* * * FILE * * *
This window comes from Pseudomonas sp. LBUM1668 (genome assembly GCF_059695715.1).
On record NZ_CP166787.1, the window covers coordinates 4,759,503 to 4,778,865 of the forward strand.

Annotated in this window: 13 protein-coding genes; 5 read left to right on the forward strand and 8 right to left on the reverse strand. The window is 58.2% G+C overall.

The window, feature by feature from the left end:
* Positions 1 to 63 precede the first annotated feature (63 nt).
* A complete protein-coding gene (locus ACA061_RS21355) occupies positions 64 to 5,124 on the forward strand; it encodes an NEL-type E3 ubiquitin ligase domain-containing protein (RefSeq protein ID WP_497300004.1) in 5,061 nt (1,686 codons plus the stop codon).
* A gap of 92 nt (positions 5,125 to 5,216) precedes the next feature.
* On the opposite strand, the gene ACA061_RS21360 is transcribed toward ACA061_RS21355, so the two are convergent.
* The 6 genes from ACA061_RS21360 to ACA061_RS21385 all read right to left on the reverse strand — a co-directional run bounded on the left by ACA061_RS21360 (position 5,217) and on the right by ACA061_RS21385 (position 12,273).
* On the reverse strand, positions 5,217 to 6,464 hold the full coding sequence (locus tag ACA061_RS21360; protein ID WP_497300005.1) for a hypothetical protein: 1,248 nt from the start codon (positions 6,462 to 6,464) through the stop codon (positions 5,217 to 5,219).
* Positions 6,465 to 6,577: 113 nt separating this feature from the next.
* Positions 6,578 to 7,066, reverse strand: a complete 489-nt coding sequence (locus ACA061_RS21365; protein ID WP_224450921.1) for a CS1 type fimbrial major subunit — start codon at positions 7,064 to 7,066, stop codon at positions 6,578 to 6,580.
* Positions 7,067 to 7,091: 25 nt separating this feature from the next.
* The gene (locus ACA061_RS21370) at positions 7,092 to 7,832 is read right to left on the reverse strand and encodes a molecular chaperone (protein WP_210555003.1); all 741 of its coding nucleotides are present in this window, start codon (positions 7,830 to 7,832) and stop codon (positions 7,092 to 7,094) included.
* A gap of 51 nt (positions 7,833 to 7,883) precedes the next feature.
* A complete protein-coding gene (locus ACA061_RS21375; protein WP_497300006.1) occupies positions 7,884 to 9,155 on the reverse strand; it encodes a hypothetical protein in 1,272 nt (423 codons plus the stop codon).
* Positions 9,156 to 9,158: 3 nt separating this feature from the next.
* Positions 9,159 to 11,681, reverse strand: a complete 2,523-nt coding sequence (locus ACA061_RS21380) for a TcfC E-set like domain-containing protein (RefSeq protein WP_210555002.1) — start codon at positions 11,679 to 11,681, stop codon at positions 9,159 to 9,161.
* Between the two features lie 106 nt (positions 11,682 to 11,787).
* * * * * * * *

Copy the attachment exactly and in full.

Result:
This window comes from Pseudomonas sp. LBUM1668 (genome assembly GCF_059695715.1).
On record NZ_CP166787.1, the window covers coordinates 4,759,503 to 4,778,865 of the forward strand.

Annotated in this window: 13 protein-coding genes; 5 read left to right on the forward strand and 8 right to left on the reverse strand. The window is 58.2% G+C overall.

The window, feature by feature from the left end:
* Positions 1 to 63 precede the first annotated feature (63 nt).
* A complete protein-coding gene (locus ACA061_RS21355) occupies positions 64 to 5,124 on the forward strand; it encodes an NEL-type E3 ubiquitin ligase domain-containing protein (RefSeq protein ID WP_497300004.1) in 5,061 nt (1,686 codons plus the stop codon).
* A gap of 92 nt (positions 5,125 to 5,216) precedes the next feature.
* On the opposite strand, the gene ACA061_RS21360 is transcribed toward ACA061_RS21355, so the two are convergent.
* The 6 genes from ACA061_RS21360 to ACA061_RS21385 all read right to left on the reverse strand — a co-directional run bounded on the left by ACA061_RS21360 (position 5,217) and on the right by ACA061_RS21385 (position 12,273).
* On the reverse strand, positions 5,217 to 6,464 hold the full coding sequence (locus tag ACA061_RS21360; protein ID WP_497300005.1) for a hypothetical protein: 1,248 nt from the start codon (positions 6,462 to 6,464) through the stop codon (positions 5,217 to 5,219).
* Positions 6,465 to 6,577: 113 nt separating this feature from the next.
* Positions 6,578 to 7,066, reverse strand: a complete 489-nt coding sequence (locus ACA061_RS21365; protein ID WP_224450921.1) for a CS1 type fimbrial major subunit — start codon at positions 7,064 to 7,066, stop codon at positions 6,578 to 6,580.
* Positions 7,067 to 7,091: 25 nt separating this feature from the next.
* The gene (locus ACA061_RS21370) at positions 7,092 to 7,832 is read right to left on the reverse strand and encodes a molecular chaperone (protein WP_210555003.1); all 741 of its coding nucleotides are present in this window, start codon (positions 7,830 to 7,832) and stop codon (positions 7,092 to 7,094) included.
* A gap of 51 nt (positions 7,833 to 7,883) precedes the next feature.
* A complete protein-coding gene (locus ACA061_RS21375; protein WP_497300006.1) occupies positions 7,884 to 9,155 on the reverse strand; it encodes a hypothetical protein in 1,272 nt (423 codons plus the stop codon).
* Positions 9,156 to 9,158: 3 nt separating this feature from the next.
* Positions 9,159 to 11,681, reverse strand: a complete 2,523-nt coding sequence (locus ACA061_RS21380) for a TcfC E-set like domain-containing protein (RefSeq protein WP_210555002.1) — start codon at positions 11,679 to 11,681, stop codon at positions 9,159 to 9,161.
* Between the two features lie 106 nt (positions 11,682 to 11,787).